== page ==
‘I feel like a trapped animal’: U.S. executive is held HOSTAGE by staff at Beijing medical supply plant in dispute over pay

  • Chip  Starnes, 42, said he was being kept captive by scores of  workers
  • He said  they were demanding severance packages
  • The workers  were expecting wire transfers by Tuesday said Mr  Starnes

By  Jill Reilly

PUBLISHED: 07:20 EST, 24  June 2013 |  UPDATED: 07:35 EST, 24 June 2013


Hostage: American Chip Starnes, co-owner of Specialty  Medical Supplies, looks out from a window in Beijing

An American executive announced today that he  has been held hostage for four days at his medical supply plant in  Beijing.

Chip Starnes, 42,  said he was being kept captive by scores of workers demanding severance packages  like those given to 30 co-workers in a phased-out department.

Mr Starnes, a co-owner of Coral Springs,  Florida-based Specialty Medical Supplies, said local officials had visited the  10-year-old plant on the capital’s outskirts and coerced him into signing  agreements Saturday to meet the workers’ demands even though he sought to make  clear that the remaining 100 workers weren’t being laid off.

The workers were expecting wire transfers by  Tuesday, he said, adding that about 80 of them had been blocking every exit  around the clock and depriving him of sleep by shining bright lights and banging  on windows of his office.

He declined to clarify the amount, saying he  wanted to keep it confidential.

‘I feel like a trapped animal,’ Mr Starnes  told The Associated Press on Monday from his first-floor office window, while  holding onto the window’s bars.

‘I think it’s inhumane what is going on  right now. I have been in this area for 10 years and created a lot of jobs and I  would never have thought in my wildest imagination something like this would  happen.’


Anguish: ‘I feel like a trapped animal,’ Mr Starnes said  from his first-floor office window, while holding onto the window’s  bars

Workers inside the compound, a pair of  two-story buildings behind gates and hedges in the Huairou district of the  northeastern Beijing suburbs, repeatedly declined requests for comment, saying  they did not want to talk to foreign media.


It is not rare in China for managers to be  held by workers demanding back pay or other benefits, often from their Chinese  owners, though occasionally also involving foreign bosses.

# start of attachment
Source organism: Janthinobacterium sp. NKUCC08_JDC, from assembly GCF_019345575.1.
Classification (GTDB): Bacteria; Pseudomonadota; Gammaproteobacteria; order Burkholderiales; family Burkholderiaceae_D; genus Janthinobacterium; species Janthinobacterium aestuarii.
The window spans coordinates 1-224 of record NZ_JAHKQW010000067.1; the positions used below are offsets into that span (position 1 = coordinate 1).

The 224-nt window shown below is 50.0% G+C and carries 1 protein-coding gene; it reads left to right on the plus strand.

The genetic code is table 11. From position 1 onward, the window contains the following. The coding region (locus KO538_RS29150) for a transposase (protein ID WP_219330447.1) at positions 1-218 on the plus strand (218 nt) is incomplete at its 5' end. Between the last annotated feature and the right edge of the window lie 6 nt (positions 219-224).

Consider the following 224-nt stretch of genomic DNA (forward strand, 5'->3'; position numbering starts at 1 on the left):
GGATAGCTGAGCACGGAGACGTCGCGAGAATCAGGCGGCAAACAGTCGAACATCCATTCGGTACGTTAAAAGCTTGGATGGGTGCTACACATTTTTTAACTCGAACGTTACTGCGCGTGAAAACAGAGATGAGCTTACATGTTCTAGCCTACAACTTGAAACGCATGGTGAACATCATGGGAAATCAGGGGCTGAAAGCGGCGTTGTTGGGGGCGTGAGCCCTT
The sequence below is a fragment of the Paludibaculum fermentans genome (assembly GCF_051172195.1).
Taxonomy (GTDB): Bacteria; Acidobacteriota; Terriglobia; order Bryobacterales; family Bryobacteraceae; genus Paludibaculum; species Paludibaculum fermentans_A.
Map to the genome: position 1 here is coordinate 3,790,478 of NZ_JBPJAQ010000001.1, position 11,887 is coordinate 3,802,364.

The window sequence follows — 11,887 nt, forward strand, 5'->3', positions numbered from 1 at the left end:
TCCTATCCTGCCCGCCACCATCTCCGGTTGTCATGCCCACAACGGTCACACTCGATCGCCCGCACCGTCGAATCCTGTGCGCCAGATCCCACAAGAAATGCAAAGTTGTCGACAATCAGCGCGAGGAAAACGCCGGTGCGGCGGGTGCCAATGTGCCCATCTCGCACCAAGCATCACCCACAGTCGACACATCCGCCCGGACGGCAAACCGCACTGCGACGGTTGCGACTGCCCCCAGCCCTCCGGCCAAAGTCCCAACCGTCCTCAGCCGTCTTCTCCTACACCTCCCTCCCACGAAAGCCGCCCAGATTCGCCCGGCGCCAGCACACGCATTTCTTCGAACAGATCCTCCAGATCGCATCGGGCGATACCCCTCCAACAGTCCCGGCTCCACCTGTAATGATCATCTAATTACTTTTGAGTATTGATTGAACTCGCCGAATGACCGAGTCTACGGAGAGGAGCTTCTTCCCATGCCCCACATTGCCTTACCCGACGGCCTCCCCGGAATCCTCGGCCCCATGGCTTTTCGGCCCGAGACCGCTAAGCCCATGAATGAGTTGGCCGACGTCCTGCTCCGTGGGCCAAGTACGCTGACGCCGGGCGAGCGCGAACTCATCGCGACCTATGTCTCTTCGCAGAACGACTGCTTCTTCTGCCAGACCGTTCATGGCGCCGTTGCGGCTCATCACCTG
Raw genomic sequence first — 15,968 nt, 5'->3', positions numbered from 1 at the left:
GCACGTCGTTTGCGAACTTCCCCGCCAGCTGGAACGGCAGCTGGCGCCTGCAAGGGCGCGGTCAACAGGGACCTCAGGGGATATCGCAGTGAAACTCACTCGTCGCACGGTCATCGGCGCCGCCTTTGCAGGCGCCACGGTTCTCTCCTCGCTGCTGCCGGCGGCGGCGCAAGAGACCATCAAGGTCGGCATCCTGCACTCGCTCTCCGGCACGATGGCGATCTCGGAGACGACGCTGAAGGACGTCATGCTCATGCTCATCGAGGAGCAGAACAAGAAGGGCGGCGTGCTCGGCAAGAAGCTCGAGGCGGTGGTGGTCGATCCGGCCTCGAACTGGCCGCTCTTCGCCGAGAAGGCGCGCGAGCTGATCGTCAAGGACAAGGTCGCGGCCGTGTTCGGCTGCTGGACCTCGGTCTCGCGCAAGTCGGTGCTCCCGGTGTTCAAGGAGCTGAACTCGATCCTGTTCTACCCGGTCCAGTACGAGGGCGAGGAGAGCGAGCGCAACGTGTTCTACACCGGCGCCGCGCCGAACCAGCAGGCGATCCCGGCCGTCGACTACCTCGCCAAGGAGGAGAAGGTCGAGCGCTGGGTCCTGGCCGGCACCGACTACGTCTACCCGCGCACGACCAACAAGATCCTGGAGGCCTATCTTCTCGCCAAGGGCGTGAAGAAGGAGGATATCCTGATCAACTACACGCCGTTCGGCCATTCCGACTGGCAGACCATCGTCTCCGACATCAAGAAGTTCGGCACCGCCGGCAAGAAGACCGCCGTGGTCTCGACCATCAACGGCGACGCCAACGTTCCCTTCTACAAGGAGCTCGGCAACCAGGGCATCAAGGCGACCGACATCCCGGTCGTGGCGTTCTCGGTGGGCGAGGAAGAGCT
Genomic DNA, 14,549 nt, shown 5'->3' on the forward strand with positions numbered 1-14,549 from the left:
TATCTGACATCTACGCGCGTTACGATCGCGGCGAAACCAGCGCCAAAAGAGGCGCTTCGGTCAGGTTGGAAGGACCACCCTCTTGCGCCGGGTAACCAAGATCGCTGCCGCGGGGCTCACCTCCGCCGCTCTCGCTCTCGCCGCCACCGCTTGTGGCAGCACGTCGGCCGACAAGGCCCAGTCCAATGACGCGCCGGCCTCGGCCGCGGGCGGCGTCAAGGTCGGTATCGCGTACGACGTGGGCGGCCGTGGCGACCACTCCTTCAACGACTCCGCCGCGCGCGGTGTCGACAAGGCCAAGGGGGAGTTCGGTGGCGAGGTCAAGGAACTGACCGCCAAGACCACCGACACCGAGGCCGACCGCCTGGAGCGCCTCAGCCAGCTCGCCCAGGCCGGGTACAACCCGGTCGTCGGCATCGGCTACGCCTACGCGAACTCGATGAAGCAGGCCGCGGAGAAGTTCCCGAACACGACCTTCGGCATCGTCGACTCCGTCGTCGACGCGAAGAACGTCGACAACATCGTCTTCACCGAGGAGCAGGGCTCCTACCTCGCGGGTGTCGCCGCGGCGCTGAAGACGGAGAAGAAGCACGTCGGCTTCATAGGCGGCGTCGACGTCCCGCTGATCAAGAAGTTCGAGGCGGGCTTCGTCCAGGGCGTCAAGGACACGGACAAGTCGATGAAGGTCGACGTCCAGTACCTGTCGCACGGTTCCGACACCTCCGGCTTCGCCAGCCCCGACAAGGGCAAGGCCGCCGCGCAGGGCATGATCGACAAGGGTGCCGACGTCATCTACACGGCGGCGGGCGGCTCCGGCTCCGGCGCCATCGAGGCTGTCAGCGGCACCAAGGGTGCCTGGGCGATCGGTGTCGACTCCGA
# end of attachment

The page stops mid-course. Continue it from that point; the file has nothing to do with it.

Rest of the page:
The labor action reflects growing uneasiness  among workers about their jobs amid China’s slowing economic growth and the  sense that growing labor costs make the country less attractive for some  foreign-owned factories. The account about local officials coercing Starnes to  meet workers’ demands – if true – reflects how officials typically consider  stifling unrest to be a priority.

Huairou district and Qiaozi township  governments declined to comment.

A local police spokesman said police were at  the scene to maintain order. Four uniformed police and about a dozen other men  who declined to identify themselves were standing across the road from the  plant.


Demands: Mr Starnes said that dozens of workers  demanding severance packages like those given to co-workers in a phased-out  department

CaptiveCaptive: An unidentified U.S. Embassy employee, left,  and Chinese official walk outside the closed gate at Specialty Medical Supplies  plant where Chip Starnes is being held hostage

‘As far as I know, there was a labor dispute  between the workers and the company management and the dispute is being solved,’  said spokesman Zhao Lu of the Huairou Public Security Bureau.

‘I am not sure about the details of the  solution, but I can guarantee the personal safety of the  manager.’

Representatives from the U.S. Embassy stood  outside the gate much of the day, and eventually were let in. U.S. Embassy  spokesman Nolan Barkhouse said the two sides were on the verge of an agreement  and that Starnes would have access to his attorneys.

It was unclear what agreement might be  reached, and subsequent attempts to contact Starnes were not immediately  successful.

Starnes said the company had gradually been  winding down its plastics division, planning to move it to Mumbai, India. He  arrived in Beijing last Tuesday to lay off the last 30 people. Some had been  working there for up to nine years, so their compensation packages were ‘pretty  nice,’ he said.

Some of the workers in the other divisions  got wind of this, and, coupled with rumors that the whole plant was moving to  India, started demanding similar severance packages on Friday.

Christian Murck, president of the American  Chamber of Commerce in China, said he wasn’t familiar with Starnes’ case, but  that such hostage-taking was ‘not a major problem’ for the foreign business  community.

‘It happened more often say 15 years ago than  today, but it still happens from time to time,’ he said.

‘It rarely leads to personal harm to the  managers involved, but there are cases when it has in years past.

Read more: Follow us: @MailOnline on Twitter | DailyMail on Facebook